I don't consider it easy to justify the distinction between demonstratives and determiners, since as far as I can tell, syntactically at least, there is none.
But your example sentences show exactly why English has all these words:
The person went to the store
It's a good sentence to use in a context where there really is one obvious candidate for "person", and one obvious candidate for "store".
This person went to that store
It's a good sentence to use in a context where there might be more than one person and/or more than one store. I'm sure you can agree that the cognitive load is (at least somewhat) higher when trying to parse this sentence.
Obviously the two sentences don't mean the same thing in current English, but I'm wondering what if they did.
the and we didn't have the word
the, then some other construction would come about to fill the gap left by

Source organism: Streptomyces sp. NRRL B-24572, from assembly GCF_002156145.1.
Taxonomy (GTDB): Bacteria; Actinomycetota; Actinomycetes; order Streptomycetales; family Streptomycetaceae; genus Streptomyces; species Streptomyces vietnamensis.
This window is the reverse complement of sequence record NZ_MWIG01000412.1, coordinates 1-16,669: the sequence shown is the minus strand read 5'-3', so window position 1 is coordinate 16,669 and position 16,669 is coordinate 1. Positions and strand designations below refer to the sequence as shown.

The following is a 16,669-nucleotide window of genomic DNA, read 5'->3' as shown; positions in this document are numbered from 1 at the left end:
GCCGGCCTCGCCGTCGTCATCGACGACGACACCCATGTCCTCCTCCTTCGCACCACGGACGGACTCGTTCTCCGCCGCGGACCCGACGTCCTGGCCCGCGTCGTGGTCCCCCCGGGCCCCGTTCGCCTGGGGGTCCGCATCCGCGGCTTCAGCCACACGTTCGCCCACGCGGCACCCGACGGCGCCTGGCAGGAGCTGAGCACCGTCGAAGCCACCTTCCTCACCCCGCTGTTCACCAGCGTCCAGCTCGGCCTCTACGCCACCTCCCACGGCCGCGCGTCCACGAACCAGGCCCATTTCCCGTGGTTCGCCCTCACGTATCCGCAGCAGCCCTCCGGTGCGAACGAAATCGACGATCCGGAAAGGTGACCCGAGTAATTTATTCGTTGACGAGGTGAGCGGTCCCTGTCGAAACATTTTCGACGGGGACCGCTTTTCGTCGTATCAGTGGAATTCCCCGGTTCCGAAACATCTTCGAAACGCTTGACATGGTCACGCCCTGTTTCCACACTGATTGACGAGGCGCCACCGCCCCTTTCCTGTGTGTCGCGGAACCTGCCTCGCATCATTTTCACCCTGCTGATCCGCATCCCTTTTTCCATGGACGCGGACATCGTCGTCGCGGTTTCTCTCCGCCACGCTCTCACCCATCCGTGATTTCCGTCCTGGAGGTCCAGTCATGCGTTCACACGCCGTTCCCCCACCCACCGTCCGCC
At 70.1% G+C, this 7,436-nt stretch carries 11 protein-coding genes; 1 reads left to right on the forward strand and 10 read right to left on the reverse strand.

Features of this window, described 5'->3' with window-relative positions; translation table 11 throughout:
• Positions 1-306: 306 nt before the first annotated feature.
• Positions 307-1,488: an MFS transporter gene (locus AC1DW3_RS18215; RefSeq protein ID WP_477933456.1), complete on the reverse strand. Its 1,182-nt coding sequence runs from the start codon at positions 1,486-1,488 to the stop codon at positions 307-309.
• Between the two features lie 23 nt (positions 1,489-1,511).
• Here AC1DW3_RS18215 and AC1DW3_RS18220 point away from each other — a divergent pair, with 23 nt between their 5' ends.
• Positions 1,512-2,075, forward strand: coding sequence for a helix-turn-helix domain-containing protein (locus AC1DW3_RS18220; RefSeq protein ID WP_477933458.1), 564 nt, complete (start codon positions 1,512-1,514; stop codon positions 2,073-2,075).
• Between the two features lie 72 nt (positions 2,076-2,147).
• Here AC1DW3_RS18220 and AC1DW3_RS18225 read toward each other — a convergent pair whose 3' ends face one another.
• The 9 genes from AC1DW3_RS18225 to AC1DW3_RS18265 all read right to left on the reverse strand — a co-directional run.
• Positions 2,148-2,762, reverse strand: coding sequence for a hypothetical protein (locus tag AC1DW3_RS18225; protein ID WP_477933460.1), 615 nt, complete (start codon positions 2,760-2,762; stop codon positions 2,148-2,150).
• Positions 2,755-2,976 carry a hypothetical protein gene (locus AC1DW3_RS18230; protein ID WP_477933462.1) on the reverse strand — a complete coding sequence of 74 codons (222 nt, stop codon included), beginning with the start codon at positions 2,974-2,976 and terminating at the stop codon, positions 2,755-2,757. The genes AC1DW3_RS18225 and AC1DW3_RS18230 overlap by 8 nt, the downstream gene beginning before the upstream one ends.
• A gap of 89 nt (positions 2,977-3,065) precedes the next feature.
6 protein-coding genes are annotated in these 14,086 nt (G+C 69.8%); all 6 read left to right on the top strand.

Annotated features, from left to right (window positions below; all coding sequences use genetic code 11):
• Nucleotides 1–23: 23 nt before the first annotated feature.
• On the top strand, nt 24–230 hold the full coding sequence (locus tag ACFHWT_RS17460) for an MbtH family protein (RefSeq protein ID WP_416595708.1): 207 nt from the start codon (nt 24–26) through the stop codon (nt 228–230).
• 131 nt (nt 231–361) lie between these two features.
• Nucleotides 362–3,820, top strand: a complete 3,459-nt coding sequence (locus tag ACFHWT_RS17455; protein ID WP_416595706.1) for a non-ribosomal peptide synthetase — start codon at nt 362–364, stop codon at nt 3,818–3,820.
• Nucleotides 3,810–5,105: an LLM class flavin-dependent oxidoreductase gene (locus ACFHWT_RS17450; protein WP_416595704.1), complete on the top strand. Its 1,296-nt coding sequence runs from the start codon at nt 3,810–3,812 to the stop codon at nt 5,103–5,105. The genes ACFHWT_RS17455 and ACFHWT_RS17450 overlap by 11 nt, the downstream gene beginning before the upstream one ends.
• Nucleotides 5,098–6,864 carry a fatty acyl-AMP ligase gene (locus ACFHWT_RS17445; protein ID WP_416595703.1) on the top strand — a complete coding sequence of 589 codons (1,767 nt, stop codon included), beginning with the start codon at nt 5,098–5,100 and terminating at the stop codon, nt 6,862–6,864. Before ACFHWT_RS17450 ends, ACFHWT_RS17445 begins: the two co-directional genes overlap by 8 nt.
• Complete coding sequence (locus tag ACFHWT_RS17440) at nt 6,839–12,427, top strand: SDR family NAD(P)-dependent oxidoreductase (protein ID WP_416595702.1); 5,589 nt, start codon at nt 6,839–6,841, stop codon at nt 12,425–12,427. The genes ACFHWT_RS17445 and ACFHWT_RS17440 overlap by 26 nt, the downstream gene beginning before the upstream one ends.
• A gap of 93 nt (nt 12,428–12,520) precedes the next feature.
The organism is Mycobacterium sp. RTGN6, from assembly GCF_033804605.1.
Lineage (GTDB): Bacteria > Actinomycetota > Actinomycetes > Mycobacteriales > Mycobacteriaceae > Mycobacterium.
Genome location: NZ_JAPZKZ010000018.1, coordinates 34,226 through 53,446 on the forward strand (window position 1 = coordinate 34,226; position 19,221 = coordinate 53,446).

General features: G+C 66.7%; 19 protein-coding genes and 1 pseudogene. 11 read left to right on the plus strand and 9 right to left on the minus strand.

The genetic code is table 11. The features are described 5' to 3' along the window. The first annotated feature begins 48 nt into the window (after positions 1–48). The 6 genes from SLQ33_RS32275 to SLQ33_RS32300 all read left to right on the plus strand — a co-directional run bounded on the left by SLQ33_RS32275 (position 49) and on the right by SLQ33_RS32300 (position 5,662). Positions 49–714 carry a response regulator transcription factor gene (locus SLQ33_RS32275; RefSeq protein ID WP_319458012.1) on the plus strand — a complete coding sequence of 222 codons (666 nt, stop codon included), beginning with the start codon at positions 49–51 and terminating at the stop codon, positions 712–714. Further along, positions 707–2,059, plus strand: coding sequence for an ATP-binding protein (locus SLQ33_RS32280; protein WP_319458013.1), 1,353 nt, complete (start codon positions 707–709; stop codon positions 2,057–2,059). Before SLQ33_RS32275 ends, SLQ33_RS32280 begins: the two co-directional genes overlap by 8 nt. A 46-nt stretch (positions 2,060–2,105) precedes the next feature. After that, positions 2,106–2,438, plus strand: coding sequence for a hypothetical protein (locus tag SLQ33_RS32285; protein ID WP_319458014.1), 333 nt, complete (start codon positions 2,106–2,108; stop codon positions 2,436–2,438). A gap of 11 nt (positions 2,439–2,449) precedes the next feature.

this. Something like
this here, which would probably contract and turn into something like
thisser. But this is all very speculative.
But maybe "meaning" isn't the best word to use to describe these words, since they don't refer to objects, actions or anything else. Their use is more a discourse marking tool. The distinction between
this/that/these/those is useful for giving a hint:
the person - I expect you know which one I mean
this person and
that person - I am explicitly telling you which person.
a person - I don't expect you to know which one because this is new information to you
I pointed out that there is cognitive load associated with your second sentence above. It's efficient to reduce cognitive load, isn't it? so in the commonest case,
a are used. And that gives the listener a lot of what s/he needs to go on.